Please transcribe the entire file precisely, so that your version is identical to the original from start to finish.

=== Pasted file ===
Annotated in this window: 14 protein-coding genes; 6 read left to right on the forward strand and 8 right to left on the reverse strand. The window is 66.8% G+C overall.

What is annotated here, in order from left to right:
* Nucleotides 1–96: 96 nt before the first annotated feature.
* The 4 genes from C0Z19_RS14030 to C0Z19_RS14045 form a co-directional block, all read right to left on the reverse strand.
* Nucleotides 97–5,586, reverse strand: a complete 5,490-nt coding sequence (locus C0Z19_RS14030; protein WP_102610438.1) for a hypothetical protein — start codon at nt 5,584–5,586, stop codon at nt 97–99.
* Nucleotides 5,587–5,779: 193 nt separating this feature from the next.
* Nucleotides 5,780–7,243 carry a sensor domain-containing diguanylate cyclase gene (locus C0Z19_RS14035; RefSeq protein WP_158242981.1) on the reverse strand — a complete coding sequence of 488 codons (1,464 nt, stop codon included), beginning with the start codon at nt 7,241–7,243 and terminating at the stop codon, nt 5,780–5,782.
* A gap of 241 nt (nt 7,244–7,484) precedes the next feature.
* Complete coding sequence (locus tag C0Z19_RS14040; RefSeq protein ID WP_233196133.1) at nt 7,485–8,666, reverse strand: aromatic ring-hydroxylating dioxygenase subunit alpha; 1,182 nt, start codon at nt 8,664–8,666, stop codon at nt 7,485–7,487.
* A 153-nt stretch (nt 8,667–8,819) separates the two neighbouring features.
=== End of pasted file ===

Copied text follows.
Annotated in this window: 14 protein-coding genes; 6 read left to right on the forward strand and 8 right to left on the reverse strand. The window is 66.8% G+C overall.

What is annotated here, in order from left to right:
* Nucleotides 1–96: 96 nt before the first annotated feature.
* The 4 genes from C0Z19_RS14030 to C0Z19_RS14045 form a co-directional block, all read right to left on the reverse strand.
* Nucleotides 97–5,586, reverse strand: a complete 5,490-nt coding sequence (locus C0Z19_RS14030; protein WP_102610438.1) for a hypothetical protein — start codon at nt 5,584–5,586, stop codon at nt 97–99.
* Nucleotides 5,587–5,779: 193 nt separating this feature from the next.
* Nucleotides 5,780–7,243 carry a sensor domain-containing diguanylate cyclase gene (locus C0Z19_RS14035; RefSeq protein WP_158242981.1) on the reverse strand — a complete coding sequence of 488 codons (1,464 nt, stop codon included), beginning with the start codon at nt 7,241–7,243 and terminating at the stop codon, nt 5,780–5,782.
* A gap of 241 nt (nt 7,244–7,484) precedes the next feature.
* Complete coding sequence (locus tag C0Z19_RS14040; RefSeq protein ID WP_233196133.1) at nt 7,485–8,666, reverse strand: aromatic ring-hydroxylating dioxygenase subunit alpha; 1,182 nt, start codon at nt 8,664–8,666, stop codon at nt 7,485–7,487.
* A 153-nt stretch (nt 8,667–8,819) separates the two neighbouring features.